A thread is simply a queue for an operating system instruction. The confusion comes with the term “hyperthreading,” which has been around since the 1980s. Intel did not release an HT (hyperthread) chip until the Pentium 4 (circa 2002). Hyperthreading has been the bane of my existence due to a huge misunderstanding of the term. And vendors have made this worse with OS-level definitions of the term that leverage words like CPU/core/processor. Simply stated, enabling HT allows two threads (think queues) per core. If I have an HT enabled on a 10-core system, I have 10 cores and 20 threads. I still can only execute 10 OS instructions per cycle. But I can queue up 20 OS instructions. This provides a level of efficiency by allowing for multiple instruction queue/de queue events to occur. HT can provide upwards of 30% performance improvement by eliminating latency (improving efficiency). However, it is not performing any magic and is just getting you closer to the theoretical maximum of the number of instructions that can be executed in any given timeframe on a CPU/core.

Why accurate definitions matter

I mention everything above for one simple reason: I am a VMware Technical Account Manager. TAMs help customers get the most value out of their VMware technology investments and stay up to date with the latest in the tech world. Another level of complicity is increased as IT vendors/personnel add in terms like logical and virtual that represent abstraction/emulation of physical entities. I am on calls with vSphere customers all the time and hear statements like “My processor utilization in vCenter is showing 50% of what the OS is showing.” And hence starts my standard response of “Are we talking about hosts or workload metrics? And are you talking about cores or threads?”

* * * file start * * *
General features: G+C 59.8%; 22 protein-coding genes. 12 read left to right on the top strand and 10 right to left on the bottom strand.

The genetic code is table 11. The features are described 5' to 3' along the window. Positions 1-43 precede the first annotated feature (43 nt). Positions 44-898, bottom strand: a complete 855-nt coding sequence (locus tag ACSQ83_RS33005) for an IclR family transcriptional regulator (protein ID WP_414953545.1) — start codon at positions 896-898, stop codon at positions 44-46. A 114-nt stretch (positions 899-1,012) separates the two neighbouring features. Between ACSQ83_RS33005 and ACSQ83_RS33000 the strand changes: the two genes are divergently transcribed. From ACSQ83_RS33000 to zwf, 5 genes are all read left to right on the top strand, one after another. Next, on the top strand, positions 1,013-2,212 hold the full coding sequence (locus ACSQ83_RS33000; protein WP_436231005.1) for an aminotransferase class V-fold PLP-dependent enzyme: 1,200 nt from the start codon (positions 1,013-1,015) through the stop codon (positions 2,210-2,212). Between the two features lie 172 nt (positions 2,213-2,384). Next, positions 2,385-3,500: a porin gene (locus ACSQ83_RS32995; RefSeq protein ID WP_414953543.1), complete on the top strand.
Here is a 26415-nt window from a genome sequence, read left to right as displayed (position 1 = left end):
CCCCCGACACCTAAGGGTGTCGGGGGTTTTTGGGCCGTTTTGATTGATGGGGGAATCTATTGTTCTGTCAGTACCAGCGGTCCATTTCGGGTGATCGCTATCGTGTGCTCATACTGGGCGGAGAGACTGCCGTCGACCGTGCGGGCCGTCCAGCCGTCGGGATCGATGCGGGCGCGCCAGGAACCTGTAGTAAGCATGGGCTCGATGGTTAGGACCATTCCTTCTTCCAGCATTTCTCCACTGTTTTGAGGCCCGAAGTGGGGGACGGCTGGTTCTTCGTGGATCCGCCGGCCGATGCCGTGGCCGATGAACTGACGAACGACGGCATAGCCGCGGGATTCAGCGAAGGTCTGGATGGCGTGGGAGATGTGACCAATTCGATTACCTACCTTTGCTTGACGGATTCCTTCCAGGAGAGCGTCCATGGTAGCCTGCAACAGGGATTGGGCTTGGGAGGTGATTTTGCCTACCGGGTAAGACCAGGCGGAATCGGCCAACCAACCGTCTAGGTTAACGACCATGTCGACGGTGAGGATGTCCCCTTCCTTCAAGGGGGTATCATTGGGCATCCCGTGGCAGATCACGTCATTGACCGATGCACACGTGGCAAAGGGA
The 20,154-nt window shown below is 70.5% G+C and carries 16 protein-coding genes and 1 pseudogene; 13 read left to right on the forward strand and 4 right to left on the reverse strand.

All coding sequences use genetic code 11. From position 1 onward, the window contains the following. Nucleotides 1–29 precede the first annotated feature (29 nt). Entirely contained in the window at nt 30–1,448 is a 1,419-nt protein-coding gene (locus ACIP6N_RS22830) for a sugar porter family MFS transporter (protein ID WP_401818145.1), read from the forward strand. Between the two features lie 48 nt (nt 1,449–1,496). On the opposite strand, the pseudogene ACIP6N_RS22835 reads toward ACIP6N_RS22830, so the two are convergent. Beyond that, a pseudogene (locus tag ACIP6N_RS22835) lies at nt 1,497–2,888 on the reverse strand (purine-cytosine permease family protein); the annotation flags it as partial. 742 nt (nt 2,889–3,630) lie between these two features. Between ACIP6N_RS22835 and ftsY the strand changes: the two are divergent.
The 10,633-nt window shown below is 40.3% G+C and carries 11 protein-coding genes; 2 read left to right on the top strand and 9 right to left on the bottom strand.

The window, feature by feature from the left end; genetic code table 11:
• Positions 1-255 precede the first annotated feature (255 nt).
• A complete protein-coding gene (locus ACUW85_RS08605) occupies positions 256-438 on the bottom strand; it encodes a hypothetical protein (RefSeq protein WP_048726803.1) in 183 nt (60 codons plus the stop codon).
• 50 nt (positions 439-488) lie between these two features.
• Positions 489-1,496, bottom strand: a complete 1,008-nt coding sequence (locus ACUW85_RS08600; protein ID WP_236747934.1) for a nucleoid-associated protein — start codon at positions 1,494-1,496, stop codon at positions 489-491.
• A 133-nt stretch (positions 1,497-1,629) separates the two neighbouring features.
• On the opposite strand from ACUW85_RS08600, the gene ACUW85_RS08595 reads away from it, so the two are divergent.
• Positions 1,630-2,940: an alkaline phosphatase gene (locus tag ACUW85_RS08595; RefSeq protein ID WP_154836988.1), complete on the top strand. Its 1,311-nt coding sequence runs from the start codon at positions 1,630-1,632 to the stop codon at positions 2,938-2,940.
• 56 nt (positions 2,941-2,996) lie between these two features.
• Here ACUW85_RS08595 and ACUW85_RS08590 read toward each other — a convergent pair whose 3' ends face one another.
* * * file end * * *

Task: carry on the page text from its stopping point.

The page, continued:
Using ESXTOP as another example, the term “PCPU” is used to represent a thread (and not a physical CPU or even a core!). The term core in ESXTOP is a core (OK, so you are going to throw in the correct term!). If you do not see the PCPU values and only cores, that is a sign that HT is not enabled in the bios of the host/ESXi hypervisor. It is somewhat helpful because it lets you know the percentage of time each thread is executing on a core.

Even the configuration of a virtual machine can be confusing. When you edit the CPU properties, you can set the number of CPUs and then the sub-option is cores per socket, rather than cores per CPU. Since the upper definition is CPUs, why not make the sub definition match? When it comes to setting a CPU/core relationship within a VMware workload/virtual machine be careful using cores at all. For example, with vMotion, I can move a VM from a 6 core/CPU host to a 12 Core/CPU host and vice versa. If you are setting CPUs/cores, then it should match the underlying physical infrastructure and that may be hard if you have hosts with different densities.

As long as we’re all on the same page

The key to success is remembering the x86 architecture is based on socket-CPU-core-thread. When you are dealing with a definition, the first thing to do is determine what the definition is referencing. You also need to be on the same page with your colleagues. And don’t feel disheartened that IT has made this difficult. I am reminded of a comedy act that had me in stitches. Although I don’t remember the entire rant, I do remember “We drive on a parkway and park on a driveway!” The nomenclature becomes less important if everyone agrees on what is being referenced.


2 comments have been added so far

  1. The 8088 in the IBM PC was a 16 bit processor with an 8 bit bus for economical reasons. While it’s instructionset was derived from the 8080 8 bit processor, it had 16 bit registers.

    1. Thanks for the correction. My first PC was an 8086, but the PC I first used with the CPM operating system and dual 8″ floppies was an NEC APC with the 8008 processor. The 2nd 8086 mentioned is a typo and I actually meant 8080 for simplicity sake.